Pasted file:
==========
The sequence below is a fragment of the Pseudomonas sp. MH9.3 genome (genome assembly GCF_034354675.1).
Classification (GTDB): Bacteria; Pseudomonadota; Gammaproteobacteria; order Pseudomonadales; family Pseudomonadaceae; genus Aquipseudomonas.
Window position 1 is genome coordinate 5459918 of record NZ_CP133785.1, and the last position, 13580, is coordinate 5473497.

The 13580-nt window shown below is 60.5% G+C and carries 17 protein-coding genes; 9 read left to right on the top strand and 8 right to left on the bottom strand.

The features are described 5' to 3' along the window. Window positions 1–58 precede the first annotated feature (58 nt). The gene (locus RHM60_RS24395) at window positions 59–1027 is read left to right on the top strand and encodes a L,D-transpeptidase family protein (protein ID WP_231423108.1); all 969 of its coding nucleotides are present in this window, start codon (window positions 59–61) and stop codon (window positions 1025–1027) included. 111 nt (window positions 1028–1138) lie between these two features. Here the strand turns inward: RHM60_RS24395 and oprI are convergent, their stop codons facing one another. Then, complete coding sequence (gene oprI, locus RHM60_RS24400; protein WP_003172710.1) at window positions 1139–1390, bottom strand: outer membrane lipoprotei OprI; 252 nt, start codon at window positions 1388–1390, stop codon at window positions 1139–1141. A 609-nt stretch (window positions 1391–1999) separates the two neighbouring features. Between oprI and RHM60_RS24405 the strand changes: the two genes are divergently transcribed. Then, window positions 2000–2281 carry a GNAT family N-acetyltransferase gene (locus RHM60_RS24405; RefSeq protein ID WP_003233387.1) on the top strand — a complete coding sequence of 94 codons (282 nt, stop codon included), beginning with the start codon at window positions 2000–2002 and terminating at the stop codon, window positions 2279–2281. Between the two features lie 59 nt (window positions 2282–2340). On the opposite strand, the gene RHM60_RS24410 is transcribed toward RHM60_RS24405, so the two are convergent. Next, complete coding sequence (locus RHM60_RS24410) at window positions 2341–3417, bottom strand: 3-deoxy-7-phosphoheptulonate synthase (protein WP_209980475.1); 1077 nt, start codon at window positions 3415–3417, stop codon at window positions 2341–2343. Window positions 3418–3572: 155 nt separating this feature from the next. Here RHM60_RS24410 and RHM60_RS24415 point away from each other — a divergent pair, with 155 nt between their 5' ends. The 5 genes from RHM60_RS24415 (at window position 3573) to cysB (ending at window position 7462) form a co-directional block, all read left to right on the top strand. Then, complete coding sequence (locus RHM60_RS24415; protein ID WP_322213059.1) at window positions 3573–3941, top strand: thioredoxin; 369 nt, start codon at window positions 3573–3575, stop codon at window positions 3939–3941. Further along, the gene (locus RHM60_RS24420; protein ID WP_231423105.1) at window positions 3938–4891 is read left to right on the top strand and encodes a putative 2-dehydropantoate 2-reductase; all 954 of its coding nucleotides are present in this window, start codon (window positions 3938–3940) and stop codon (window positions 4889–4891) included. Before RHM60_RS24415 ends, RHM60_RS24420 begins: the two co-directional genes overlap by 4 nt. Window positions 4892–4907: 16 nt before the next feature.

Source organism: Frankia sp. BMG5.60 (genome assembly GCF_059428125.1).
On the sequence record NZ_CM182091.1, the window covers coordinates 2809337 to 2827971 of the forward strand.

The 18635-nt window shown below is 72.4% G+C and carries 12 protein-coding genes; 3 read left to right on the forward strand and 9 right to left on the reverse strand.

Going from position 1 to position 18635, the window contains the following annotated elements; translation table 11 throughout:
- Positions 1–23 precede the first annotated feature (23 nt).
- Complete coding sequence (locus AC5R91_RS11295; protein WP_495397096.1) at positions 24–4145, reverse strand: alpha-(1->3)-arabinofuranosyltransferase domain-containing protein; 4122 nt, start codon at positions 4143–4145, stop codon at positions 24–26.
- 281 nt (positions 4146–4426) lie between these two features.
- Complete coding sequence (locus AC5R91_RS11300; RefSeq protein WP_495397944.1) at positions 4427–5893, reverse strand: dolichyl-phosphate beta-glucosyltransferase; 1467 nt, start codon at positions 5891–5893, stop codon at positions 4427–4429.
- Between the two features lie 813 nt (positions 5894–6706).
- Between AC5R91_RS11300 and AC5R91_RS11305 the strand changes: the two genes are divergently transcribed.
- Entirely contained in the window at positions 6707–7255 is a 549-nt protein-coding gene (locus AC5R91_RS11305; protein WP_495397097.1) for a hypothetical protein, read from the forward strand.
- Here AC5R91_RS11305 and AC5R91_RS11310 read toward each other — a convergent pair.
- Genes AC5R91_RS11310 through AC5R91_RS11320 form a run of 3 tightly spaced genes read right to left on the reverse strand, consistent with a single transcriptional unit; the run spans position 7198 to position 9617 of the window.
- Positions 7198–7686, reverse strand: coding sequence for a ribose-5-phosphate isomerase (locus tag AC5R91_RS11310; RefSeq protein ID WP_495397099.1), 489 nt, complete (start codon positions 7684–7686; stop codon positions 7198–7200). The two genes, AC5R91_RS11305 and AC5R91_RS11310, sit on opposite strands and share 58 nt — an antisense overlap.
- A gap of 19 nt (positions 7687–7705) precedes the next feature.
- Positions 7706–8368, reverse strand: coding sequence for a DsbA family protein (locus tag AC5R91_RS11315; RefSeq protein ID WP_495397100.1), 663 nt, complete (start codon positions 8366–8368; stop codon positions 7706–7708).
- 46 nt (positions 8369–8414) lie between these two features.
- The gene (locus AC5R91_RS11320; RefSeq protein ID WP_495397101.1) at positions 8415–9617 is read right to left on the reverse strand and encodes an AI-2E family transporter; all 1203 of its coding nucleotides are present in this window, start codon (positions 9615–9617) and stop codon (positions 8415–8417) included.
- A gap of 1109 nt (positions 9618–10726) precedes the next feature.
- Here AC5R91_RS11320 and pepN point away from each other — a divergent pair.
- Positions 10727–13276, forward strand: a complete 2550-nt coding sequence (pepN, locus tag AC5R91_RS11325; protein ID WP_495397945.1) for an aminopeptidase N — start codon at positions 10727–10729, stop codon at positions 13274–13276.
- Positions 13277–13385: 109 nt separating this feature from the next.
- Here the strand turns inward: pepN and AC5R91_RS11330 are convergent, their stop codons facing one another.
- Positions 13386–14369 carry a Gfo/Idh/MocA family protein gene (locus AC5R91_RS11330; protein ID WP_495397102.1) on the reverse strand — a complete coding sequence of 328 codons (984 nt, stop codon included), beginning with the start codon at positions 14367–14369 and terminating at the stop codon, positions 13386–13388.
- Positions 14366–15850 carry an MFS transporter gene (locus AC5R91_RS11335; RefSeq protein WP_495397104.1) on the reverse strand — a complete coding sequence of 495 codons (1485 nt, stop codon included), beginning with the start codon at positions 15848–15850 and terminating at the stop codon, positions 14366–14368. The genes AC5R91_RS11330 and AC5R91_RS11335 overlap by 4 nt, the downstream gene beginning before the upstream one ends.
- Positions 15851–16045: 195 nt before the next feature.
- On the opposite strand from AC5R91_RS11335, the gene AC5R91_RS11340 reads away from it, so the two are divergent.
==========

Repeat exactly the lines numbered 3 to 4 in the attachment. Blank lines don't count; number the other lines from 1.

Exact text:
Window position 1 is genome coordinate 5459918 of record NZ_CP133785.1, and the last position, 13580, is coordinate 5473497.

The 13580-nt window shown below is 60.5% G+C and carries 17 protein-coding genes; 9 read left to right on the top strand and 8 right to left on the bottom strand.